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Wind Turbine Noise Problems

Wind Turbine Noise Problems



Wind power advocates' cavalier dismissal of two British studies indicating health problems arising from low frequency noise produced by wind turbines offers no evidence to back their claims.

New Zealand company Windflow's noise-plagued two-bladed turbine and hollow tower (most modern turbines use three blades and a lattice construction tower) appears to put "revolutionary" design ahead of practical considerations. Meanwhile, Green party leader Jeanette Fitzsimons' claim that "people didn't tend to choose to live" in high wind situations ignores the plight previously brought to her attention of the Banks Peninsula community who have had to live with Windflow's turbine noise which is considered unacceptable up to three kilometres away even out of direct line of sight. (Windflow's own website says most modern turbines are inaudible at three hundred metres). Perhaps the Green party's financial investment in Windflow is clouding Ms Fitzsimons' judgment?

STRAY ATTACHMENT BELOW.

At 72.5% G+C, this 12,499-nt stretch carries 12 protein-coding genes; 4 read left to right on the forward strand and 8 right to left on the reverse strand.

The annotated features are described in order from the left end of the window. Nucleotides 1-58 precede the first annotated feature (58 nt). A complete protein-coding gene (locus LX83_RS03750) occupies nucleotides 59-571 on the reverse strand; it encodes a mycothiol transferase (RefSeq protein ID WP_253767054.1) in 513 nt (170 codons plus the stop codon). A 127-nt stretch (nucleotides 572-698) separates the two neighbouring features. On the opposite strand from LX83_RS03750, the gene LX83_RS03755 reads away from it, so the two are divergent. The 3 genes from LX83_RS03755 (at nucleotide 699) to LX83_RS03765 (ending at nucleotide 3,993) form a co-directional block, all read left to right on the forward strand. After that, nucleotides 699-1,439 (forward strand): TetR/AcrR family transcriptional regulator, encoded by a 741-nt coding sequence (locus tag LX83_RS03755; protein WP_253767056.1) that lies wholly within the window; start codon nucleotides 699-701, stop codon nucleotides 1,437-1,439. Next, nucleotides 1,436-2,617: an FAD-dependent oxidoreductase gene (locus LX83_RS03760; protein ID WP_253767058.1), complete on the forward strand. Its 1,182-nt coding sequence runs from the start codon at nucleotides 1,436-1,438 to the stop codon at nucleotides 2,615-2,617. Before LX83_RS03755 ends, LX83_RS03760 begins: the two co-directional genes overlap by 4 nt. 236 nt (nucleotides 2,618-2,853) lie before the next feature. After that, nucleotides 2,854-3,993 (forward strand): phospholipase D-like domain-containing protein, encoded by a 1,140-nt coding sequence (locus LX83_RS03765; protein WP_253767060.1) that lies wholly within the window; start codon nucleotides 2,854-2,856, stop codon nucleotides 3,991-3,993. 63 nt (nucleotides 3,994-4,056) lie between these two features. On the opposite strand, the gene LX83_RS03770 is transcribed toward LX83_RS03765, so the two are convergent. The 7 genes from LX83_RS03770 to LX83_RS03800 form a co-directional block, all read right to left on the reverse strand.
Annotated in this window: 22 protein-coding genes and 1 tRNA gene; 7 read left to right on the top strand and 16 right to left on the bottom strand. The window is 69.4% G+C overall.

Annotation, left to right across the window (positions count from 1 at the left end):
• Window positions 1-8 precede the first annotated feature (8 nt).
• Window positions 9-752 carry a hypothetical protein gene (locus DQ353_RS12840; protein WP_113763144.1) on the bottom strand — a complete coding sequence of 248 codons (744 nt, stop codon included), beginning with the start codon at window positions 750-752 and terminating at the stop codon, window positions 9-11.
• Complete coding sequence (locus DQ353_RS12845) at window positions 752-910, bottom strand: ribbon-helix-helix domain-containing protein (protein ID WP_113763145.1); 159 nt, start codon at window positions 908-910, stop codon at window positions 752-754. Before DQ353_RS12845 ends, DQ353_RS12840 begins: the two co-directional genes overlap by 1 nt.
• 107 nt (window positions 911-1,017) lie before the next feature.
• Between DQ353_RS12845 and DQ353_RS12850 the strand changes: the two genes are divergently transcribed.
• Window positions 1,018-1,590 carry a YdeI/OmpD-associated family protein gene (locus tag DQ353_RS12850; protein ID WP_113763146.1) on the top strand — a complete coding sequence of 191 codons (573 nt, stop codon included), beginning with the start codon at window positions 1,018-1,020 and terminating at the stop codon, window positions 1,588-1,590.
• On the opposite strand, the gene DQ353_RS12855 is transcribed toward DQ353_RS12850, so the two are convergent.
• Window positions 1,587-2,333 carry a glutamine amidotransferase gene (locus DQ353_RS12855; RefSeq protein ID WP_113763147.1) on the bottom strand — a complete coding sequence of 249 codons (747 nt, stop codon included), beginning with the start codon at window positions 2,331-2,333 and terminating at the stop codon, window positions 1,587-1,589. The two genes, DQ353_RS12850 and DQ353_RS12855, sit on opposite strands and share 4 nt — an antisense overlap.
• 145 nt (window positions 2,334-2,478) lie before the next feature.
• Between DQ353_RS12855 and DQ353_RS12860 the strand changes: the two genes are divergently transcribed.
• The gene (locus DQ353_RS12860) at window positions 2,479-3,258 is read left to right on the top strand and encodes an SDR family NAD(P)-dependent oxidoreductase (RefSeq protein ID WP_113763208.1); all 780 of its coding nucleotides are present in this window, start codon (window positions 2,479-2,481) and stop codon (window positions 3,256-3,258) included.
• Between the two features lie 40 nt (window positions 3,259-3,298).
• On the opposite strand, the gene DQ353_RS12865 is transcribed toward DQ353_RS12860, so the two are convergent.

A recent New Scientist article stated,"Two-blade rotors suffer harmonic problems, dangerous vibrations at certain resonant speeds .... Three-bladed rotors are the ideal choice.They are well-balanced, aesthetically pleasing and offer a high enough speed of rotation".

If Windflow can't get it right on the audible noise levels and
dismiss out-of-hand the effects of low-frequency (inaudible) noise it would seem that producing a "revolutionary" design is taking precedence over all else - not a good move for a supposed leader in wind energy technology.

Ph. 03 7686112 David Tranter Clifton Road, Omoto Valley, Via Greymouth.


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